Ancient ophthalmology
Egypt (1999)
Egypt (1972)
France (1972)

The ancient Egyptians used hieroglyphs (a form of pictorial letters) for writing. It is a lost language but the discovery of 
the Rosetta allowed it to be deciphered. The stone was unearthed by a soldier of Napoleon's Army in 1779 at Rosetta, 
Alexandria during the construction of a fortress. It is made of basalt stone and measured 125 X 80cm and contains three 
languages hieroglyphs, demotic and Greek. There was a race to be the first to decipher the writings including the British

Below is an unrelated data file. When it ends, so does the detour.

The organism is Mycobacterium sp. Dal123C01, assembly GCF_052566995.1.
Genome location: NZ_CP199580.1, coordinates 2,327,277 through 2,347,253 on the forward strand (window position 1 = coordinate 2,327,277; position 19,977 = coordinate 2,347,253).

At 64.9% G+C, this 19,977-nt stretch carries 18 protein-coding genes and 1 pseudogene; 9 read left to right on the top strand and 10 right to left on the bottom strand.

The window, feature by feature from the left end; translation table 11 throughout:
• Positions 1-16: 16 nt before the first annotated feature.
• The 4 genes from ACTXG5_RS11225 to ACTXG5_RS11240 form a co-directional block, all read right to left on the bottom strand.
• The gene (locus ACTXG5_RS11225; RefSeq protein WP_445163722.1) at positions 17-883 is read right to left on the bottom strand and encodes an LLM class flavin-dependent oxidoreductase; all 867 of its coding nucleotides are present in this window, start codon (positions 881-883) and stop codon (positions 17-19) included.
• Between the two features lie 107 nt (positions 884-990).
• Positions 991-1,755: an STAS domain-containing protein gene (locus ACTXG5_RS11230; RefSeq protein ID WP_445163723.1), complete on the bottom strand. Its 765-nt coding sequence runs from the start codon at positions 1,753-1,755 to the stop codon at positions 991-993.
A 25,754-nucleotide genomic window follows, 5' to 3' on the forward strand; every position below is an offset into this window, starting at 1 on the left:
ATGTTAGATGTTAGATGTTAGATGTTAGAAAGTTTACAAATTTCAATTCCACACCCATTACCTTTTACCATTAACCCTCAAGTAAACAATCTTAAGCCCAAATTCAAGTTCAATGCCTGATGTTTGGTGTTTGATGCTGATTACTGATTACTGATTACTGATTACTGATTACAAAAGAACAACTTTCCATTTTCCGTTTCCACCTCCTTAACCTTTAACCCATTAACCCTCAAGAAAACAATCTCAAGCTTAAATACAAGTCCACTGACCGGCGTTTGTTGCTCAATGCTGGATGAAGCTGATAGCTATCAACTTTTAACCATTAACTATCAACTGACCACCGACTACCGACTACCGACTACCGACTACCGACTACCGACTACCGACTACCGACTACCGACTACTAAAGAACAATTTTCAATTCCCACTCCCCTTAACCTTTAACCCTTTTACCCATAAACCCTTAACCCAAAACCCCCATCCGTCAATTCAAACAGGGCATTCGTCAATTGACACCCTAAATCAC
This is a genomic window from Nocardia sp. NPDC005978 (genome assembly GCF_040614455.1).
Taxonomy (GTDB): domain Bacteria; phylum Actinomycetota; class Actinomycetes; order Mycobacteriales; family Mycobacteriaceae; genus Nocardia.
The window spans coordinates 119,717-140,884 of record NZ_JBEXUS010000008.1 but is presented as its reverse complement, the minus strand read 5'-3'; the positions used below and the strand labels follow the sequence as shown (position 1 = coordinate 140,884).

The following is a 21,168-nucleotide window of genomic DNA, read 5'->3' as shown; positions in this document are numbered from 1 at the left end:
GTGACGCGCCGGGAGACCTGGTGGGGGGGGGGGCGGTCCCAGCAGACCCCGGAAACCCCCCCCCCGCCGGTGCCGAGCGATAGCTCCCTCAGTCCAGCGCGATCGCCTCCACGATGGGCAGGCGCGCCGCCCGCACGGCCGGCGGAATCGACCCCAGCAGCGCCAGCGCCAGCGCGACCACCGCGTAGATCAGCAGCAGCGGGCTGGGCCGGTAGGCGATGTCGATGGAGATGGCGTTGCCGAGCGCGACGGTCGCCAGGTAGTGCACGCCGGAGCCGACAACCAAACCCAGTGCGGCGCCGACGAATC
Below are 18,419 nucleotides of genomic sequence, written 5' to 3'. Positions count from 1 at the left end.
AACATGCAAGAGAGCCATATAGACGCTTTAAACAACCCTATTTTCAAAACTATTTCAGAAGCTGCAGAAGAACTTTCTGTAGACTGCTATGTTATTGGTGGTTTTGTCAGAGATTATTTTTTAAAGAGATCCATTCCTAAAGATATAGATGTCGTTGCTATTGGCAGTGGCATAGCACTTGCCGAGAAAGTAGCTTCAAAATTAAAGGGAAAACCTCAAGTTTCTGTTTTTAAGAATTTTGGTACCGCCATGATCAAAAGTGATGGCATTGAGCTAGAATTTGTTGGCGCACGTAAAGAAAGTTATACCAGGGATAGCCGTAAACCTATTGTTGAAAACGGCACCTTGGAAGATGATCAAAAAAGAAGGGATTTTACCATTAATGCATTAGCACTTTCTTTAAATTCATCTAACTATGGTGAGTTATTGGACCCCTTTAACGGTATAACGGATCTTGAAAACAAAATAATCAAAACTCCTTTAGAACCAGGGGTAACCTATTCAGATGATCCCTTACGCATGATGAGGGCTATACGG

ophthalmologist Thomas Young. The race was won by Jean-Francois Champollion who could read both Greek and Coptic 
(which came from demotic). He was able to work out the meaning of each hieroglyph by assuming that the stone contains 
the same messages in three different languages. The stone is preserved in the British Museum. 

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